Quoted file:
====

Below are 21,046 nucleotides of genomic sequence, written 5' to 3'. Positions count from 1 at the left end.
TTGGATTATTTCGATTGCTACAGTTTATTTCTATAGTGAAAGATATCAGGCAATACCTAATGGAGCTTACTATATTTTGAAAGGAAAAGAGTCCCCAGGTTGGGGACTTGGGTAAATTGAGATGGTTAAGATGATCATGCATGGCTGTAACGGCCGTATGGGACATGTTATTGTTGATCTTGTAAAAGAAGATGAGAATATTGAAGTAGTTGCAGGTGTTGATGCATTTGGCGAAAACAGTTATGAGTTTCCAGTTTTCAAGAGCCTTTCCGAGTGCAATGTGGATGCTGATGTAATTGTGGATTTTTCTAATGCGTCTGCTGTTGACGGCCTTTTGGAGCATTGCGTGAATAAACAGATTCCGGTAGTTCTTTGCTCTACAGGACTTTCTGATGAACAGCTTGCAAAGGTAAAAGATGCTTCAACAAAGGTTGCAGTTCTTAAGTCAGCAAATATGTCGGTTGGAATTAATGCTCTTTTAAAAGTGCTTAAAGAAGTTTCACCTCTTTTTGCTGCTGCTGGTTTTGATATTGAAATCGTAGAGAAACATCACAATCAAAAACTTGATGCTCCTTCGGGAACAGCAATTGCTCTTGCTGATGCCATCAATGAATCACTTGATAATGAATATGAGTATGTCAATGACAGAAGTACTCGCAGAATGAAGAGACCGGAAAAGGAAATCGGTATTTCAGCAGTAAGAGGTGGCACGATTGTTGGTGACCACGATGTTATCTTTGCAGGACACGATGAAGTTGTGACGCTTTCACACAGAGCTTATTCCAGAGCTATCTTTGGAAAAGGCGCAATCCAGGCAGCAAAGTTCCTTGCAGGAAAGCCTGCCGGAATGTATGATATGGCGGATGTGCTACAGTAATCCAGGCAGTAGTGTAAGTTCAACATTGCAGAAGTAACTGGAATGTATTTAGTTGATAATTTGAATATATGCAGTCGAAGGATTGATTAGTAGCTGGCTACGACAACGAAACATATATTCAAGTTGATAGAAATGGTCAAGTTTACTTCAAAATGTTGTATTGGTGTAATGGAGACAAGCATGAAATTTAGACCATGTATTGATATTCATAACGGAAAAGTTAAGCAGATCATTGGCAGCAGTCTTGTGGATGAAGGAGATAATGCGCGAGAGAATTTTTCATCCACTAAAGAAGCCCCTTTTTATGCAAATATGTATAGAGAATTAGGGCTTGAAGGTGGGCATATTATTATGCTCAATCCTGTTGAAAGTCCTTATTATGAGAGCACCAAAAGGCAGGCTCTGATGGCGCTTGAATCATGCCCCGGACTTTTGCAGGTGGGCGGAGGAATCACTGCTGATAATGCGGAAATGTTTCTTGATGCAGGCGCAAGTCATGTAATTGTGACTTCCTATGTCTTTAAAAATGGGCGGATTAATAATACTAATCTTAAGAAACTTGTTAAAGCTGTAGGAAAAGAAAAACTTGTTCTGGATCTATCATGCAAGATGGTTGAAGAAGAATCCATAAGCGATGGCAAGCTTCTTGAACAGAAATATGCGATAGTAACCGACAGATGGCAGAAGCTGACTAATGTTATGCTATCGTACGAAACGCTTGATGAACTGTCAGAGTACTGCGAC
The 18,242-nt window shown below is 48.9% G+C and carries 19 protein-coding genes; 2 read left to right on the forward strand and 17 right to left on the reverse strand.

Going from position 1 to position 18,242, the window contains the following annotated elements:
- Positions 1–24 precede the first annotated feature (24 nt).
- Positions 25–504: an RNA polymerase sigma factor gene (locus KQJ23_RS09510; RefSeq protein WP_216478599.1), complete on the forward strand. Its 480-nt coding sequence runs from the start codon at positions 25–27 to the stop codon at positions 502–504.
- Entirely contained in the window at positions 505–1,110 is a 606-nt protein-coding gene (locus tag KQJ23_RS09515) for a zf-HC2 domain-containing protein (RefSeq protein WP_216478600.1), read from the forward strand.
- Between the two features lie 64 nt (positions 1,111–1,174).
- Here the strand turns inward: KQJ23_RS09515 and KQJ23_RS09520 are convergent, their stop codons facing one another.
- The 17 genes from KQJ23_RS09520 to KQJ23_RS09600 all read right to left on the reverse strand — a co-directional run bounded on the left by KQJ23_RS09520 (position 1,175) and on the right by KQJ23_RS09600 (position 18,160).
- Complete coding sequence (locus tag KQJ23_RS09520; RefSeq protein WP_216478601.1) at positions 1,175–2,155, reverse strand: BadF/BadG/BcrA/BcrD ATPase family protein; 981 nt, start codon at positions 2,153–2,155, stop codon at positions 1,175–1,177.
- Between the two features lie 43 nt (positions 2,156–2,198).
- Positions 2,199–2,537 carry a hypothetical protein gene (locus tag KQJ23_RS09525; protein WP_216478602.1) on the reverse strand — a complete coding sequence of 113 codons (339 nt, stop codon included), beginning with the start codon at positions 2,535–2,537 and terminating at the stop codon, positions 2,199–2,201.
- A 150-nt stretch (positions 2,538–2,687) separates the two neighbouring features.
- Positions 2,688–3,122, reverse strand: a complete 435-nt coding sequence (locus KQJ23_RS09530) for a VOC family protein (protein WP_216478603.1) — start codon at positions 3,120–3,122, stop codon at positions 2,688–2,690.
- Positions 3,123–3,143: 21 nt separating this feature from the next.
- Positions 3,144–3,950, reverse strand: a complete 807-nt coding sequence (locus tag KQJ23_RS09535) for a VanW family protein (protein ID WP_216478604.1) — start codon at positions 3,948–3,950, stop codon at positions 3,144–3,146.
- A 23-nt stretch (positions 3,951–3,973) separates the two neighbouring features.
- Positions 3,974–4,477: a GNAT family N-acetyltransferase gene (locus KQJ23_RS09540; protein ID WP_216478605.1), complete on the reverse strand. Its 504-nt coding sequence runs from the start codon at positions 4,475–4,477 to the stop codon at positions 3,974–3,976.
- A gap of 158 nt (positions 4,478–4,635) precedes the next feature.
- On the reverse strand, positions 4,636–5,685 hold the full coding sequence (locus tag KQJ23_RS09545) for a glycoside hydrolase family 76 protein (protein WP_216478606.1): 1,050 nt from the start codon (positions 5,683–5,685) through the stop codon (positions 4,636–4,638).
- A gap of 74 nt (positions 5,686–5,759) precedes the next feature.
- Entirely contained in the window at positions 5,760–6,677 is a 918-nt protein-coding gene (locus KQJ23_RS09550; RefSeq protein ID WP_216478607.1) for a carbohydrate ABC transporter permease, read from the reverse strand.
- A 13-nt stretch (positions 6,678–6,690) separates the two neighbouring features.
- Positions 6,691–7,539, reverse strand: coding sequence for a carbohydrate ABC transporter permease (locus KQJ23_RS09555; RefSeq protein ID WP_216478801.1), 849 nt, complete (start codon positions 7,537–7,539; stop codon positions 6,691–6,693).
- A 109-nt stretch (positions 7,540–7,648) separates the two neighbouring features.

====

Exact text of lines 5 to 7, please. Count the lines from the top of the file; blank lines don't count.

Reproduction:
- Positions 1–24 precede the first annotated feature (24 nt).
- Positions 25–504: an RNA polymerase sigma factor gene (locus KQJ23_RS09510; RefSeq protein WP_216478599.1), complete on the forward strand. Its 480-nt coding sequence runs from the start codon at positions 25–27 to the stop codon at positions 502–504.
- Entirely contained in the window at positions 505–1,110 is a 606-nt protein-coding gene (locus tag KQJ23_RS09515) for a zf-HC2 domain-containing protein (RefSeq protein WP_216478600.1), read from the forward strand.